Shirley Dawson (2020)


Associate professor of special education Shirley Dawson was selected as this year's Hinckley Fellow. As a first-generation college graduate, she has devoted her life to teaching. Dawson began her career in the Jordan School District, where she worked for 22 years in a variety of positions, including teaching third, fourth and fifth grades, working with students with disabilities and those with severe autism. She also served as the gifted and talented coordinator for junior high students for the state of Utah. She eventually earned a Ph.D. in special education and transitioned to higher education.

Dawson joined the faculty of Weber State in 2013 where, through scholarship, leadership and instruction, she has shared her passion with future teachers. Dawson is the chair of Weber State's Teacher Assistant Pathway to Teaching (TAPT), which supports six nearby school districts in finding and educating quality teachers. She also directs Weber State's chapter of the Council for Exceptional Children.

In a nomination letter for the award, a student who has worked with Dawson in both capacities and has also conducted and presented research with Dawson wrote, "I count Dr. Dawson as a mentor and someone I can trust. She helped change my life and the way I look at education. She has seen things I am capabe of but have overlooked and has pushed me in directions I never knew I could go."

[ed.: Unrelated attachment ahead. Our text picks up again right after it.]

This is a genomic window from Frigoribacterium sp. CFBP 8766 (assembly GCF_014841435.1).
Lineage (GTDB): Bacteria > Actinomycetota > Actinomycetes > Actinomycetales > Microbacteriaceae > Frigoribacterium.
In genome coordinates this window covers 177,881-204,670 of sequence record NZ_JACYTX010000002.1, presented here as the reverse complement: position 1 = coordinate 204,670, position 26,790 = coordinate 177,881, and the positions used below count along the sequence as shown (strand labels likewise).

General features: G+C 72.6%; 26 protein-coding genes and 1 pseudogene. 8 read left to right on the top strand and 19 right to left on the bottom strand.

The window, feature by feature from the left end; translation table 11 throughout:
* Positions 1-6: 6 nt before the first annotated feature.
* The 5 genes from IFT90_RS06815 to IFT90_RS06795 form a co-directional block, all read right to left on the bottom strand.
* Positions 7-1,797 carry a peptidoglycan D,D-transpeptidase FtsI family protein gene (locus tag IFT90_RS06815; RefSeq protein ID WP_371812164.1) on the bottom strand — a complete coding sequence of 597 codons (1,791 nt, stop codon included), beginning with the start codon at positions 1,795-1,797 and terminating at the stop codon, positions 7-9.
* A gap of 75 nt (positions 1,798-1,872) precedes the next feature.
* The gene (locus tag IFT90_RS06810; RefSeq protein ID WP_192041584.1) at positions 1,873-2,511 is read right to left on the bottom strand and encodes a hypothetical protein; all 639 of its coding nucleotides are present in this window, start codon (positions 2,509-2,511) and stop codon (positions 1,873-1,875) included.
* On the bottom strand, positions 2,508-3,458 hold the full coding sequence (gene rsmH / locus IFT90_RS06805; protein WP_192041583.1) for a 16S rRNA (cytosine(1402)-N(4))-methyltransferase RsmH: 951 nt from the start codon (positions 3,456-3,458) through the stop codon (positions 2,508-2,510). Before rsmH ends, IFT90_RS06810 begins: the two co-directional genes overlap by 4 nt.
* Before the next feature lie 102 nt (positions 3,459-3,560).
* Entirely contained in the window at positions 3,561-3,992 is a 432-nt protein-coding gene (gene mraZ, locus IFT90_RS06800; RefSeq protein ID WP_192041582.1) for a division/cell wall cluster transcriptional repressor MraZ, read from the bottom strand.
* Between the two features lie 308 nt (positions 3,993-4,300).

At the core of her work, Dawson focuses on changing individual lives through education. For example, as the WSU and Ogden City School District Adult Transition Program chair, Dawson has supported the effort to bring seven students with congnitive disabilities to WSU for a successful transition to academic life. 

Dawson has also researched and written widely. In 2018, hers was one of only two projects awarded funding by the National Center for Special Education Research Institution of Education Sciences. She has presented at more than 60 international, national, state and local conferences and has been awarded over $500,000 to fund research and community service projects from sources outside the university.

Most recently, she co-published a four-part series for prectitioners regarding special education and career technical exploration in the online journal of the Association for Career & Technical Education. 

"I am honored to be recognized by my peers for the Hinckley Fellow Award. I define myself as a teacher, and I believe our jobs are about making a difference," Dawson said. "The legacy of John S. Hinckley and the essence of what we are doing, is to make a difference every day." 

ntial citizen of the campus and the community," wrote Gene Sessions, WSU history professor and 1991 Hinckley Fellow, in a letter of recommendation.